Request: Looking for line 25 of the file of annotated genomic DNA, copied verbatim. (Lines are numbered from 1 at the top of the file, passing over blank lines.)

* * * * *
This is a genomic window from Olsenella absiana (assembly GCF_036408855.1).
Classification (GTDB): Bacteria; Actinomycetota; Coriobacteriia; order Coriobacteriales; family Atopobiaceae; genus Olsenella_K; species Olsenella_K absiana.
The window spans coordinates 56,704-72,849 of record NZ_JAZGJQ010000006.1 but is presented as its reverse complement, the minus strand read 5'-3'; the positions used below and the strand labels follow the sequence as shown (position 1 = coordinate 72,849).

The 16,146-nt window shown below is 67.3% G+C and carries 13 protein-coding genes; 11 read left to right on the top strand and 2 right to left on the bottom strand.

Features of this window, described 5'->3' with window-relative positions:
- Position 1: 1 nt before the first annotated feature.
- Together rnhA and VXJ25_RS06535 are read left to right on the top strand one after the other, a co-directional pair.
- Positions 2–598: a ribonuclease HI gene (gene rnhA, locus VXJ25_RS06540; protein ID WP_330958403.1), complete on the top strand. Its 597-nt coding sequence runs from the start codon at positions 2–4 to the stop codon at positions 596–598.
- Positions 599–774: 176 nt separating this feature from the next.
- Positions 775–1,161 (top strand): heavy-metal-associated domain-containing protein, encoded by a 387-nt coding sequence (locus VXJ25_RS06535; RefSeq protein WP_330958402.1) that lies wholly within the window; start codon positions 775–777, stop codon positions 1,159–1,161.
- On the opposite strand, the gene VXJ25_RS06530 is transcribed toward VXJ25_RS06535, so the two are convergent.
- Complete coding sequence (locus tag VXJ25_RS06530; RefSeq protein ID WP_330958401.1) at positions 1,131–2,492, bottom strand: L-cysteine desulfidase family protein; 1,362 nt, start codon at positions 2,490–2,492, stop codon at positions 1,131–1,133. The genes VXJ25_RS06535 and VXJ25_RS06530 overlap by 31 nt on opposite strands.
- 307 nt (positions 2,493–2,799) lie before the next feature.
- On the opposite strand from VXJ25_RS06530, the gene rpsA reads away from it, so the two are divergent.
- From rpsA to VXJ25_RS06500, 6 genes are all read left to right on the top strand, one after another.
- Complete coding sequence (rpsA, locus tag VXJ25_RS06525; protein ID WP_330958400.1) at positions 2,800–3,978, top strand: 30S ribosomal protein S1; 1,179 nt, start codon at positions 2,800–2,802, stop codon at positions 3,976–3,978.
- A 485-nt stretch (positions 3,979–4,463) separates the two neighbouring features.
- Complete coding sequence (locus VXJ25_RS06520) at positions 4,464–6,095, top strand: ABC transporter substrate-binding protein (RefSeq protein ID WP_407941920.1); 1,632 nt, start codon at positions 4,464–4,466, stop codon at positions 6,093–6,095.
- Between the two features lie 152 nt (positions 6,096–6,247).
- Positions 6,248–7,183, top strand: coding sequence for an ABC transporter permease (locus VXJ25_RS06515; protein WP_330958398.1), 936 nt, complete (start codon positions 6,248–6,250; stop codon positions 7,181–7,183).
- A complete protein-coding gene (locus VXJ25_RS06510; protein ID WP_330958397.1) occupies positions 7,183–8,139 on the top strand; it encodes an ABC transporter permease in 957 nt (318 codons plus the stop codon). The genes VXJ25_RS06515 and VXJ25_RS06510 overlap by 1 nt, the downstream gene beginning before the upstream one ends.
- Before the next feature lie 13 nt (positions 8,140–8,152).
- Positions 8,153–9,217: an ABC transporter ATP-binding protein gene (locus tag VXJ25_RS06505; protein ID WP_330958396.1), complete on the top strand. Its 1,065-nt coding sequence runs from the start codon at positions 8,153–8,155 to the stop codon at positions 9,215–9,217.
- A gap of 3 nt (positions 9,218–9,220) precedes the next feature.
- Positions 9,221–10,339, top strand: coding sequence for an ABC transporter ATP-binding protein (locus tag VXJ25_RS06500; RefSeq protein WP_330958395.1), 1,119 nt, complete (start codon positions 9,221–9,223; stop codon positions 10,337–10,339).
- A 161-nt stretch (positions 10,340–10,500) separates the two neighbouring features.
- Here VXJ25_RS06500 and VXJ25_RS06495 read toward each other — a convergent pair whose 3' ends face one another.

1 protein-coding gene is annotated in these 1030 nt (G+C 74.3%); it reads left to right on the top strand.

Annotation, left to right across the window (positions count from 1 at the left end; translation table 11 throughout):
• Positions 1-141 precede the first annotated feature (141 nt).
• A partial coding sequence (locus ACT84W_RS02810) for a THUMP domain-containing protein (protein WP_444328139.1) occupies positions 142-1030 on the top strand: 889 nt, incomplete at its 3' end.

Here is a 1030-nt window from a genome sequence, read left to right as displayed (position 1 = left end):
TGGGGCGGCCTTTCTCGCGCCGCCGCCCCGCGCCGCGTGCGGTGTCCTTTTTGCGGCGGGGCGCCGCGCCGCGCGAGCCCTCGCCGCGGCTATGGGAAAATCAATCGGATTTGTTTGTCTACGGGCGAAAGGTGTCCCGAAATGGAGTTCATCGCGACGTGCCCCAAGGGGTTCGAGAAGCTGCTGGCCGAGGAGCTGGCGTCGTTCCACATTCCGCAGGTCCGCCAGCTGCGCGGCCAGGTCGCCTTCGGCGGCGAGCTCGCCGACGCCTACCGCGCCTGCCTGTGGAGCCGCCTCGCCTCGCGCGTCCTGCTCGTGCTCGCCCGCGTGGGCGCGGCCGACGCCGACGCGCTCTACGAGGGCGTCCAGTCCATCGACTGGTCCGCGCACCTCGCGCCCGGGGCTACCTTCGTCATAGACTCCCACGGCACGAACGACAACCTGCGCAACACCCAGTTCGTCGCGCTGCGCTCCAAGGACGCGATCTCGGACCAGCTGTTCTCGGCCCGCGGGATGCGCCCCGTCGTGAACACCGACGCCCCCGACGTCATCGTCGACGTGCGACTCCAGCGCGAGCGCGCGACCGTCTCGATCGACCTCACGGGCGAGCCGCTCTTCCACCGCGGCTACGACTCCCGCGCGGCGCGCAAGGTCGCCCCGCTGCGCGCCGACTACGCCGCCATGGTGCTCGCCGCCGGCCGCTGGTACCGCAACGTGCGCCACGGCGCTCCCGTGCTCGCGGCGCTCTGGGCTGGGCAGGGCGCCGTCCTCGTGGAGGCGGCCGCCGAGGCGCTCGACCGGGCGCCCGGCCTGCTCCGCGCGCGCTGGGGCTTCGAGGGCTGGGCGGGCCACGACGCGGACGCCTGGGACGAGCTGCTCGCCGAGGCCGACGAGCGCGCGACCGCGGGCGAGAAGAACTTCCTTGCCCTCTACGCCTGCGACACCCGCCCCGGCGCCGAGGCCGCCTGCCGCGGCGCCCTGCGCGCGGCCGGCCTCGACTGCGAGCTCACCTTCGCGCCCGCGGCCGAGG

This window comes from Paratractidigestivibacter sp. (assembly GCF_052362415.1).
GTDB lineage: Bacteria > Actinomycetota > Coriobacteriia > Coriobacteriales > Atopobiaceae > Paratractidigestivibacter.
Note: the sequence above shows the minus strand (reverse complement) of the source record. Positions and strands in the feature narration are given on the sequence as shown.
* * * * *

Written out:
- Positions 9,221–10,339, top strand: coding sequence for an ABC transporter ATP-binding protein (locus tag VXJ25_RS06500; RefSeq protein WP_330958395.1), 1,119 nt, complete (start codon positions 9,221–9,223; stop codon positions 10,337–10,339).